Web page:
All Hallows’ Eve – Happy Halloween!

I hope everyone has a very safe and happy Halloween!

Halloween has always been one of my favorite holidays. Y’all know I love holidays in general, but the magic of Halloween has always placed it at the top. I also love that it kind of “kicks off” the other holidays of this time of year, making it even more special to me.

So, for today, I’m here to give a brief history of Halloween, as well as a few traditions!

“Halloween’s origins date back to the ancient Celtic festival of Samhain (pronounced sow-in). The Celts, who lived 2,000 years ago in the area that is now Ireland, the United Kingdom and northern France, celebrated their new year on November 1.

This day marked the end of summer and the harvest and the beginning of the dark, cold winter, a time of year that was often associated with human death. Celts believed that on the night before the new year, the boundary between the worlds of the living and the dead became blurred. On the night of October 31 they celebrated Samhain, when it was believed that the ghosts of the dead returned to earth.”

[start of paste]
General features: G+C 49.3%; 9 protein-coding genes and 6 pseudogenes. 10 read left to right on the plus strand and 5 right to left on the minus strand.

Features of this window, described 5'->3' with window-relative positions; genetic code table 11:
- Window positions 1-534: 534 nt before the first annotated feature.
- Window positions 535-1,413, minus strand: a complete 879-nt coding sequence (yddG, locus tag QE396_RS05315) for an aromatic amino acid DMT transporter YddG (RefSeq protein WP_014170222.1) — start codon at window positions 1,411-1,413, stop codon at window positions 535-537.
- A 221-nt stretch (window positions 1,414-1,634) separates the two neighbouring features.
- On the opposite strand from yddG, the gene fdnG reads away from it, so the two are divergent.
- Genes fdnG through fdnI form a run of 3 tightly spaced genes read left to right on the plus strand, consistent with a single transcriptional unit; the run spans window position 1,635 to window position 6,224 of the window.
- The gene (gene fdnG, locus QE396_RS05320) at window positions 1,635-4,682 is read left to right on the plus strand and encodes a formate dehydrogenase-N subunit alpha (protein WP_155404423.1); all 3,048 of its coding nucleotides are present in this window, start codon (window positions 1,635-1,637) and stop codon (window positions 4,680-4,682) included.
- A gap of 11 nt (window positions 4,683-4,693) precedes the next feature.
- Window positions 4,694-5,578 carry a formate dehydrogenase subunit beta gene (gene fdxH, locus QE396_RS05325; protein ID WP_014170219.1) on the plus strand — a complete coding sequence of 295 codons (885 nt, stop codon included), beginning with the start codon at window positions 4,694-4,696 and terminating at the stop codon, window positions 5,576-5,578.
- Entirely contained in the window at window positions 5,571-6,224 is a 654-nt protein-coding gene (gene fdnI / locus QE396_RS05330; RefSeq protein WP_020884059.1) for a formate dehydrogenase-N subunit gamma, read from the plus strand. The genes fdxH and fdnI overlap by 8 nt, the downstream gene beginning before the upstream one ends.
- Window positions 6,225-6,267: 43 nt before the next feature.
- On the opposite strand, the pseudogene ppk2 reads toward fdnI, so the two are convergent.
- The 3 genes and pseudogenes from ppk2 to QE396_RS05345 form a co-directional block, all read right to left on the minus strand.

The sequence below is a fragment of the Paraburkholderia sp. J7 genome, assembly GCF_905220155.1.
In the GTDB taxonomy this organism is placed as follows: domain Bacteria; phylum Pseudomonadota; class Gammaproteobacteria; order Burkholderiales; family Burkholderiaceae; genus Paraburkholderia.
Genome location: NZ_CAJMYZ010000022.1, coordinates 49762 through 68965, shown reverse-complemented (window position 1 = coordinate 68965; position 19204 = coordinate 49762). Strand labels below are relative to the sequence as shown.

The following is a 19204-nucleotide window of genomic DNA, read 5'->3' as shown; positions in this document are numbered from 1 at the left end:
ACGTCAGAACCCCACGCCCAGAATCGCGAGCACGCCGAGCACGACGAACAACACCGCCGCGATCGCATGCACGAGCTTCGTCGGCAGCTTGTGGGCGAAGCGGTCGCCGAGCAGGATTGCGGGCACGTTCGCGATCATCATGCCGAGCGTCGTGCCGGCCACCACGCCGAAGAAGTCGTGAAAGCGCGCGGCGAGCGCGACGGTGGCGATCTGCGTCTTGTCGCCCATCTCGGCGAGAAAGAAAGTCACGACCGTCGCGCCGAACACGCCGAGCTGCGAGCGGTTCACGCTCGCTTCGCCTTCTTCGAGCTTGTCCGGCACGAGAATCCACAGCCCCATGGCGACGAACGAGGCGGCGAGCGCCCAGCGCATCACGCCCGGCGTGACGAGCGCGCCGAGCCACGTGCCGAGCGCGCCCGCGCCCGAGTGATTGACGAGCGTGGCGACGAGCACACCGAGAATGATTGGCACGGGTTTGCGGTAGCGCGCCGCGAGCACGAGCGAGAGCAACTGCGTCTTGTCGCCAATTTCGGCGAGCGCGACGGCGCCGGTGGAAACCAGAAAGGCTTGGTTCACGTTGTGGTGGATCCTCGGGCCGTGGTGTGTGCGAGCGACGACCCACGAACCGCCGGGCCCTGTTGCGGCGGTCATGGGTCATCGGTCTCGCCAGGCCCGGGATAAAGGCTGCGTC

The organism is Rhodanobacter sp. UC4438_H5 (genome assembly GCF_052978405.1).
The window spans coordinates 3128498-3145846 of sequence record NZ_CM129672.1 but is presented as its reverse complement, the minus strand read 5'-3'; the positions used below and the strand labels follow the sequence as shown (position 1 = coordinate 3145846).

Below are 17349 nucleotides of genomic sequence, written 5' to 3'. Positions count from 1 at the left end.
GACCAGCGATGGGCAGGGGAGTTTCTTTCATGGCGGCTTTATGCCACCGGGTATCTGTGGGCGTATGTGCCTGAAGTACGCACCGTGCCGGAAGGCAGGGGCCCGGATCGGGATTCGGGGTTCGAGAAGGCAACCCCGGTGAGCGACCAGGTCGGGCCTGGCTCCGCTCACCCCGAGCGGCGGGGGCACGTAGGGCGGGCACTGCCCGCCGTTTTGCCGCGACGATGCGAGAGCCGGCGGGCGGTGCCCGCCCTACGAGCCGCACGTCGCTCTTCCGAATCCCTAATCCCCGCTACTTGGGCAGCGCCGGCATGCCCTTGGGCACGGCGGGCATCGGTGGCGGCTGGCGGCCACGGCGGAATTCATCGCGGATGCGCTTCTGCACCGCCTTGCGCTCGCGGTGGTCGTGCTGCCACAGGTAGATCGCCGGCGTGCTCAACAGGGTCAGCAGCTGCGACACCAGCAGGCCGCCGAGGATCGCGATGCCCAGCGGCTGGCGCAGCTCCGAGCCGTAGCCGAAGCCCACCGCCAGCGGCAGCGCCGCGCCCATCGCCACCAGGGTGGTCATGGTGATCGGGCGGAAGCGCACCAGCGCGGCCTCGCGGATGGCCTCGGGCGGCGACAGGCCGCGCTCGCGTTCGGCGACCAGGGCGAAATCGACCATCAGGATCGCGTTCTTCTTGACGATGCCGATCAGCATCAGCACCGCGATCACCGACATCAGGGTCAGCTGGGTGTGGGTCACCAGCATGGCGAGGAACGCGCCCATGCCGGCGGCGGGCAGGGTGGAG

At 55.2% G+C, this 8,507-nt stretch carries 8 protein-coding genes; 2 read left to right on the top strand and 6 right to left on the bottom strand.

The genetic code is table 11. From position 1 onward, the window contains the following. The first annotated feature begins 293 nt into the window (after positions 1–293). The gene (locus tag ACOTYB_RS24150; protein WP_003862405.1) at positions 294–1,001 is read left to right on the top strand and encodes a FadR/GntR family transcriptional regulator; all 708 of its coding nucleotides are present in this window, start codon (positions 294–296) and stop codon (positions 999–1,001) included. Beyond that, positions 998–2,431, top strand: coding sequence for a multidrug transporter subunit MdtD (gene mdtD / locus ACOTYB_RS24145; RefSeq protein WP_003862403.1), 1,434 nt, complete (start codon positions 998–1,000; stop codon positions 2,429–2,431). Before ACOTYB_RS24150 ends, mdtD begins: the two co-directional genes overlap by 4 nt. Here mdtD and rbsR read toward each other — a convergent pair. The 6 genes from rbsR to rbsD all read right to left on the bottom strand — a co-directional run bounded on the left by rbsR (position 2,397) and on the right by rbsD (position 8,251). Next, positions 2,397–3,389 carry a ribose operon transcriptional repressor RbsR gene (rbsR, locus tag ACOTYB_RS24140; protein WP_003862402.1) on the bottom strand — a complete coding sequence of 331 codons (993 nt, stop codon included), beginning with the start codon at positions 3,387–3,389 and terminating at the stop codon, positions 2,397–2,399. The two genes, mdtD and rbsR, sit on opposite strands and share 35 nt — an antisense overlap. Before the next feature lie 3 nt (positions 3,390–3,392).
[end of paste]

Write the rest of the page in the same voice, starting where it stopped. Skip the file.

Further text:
Following Halloween is All Saints’ Day on November 1st and All Souls’ Day on November 2nd.

 

Now for some traditions!Soul Cakes

But what about the Halloween traditions and beliefs that today’s trick-or-treaters have forgotten all about? Many of these obsolete rituals focused on the future instead of the past and the living instead of the dead.

In particular, many had to do with helping young women identify their future husbands and reassuring them that they would someday—with luck, by next Halloween—be married. In 18th-century Ireland, a matchmaking cook might bury a ring in her mashed potatoes on Halloween night, hoping to bring true love to the diner who found it.

In Scotland, fortune-tellers recommended that an eligible young woman name a hazelnut for each of her suitors and then toss the nuts into the fireplace. The nut that burned to ashes rather than popping or exploding, the story went, represented the girl’s future husband. (In some versions of this legend, the opposite was true: The nut that burned away symbolized a love that would not last.)

Another tale had it that if a young woman ate a sugary concoction made out of walnuts, hazelnuts and nutmeg before bed on Halloween night she would dream about her future husband.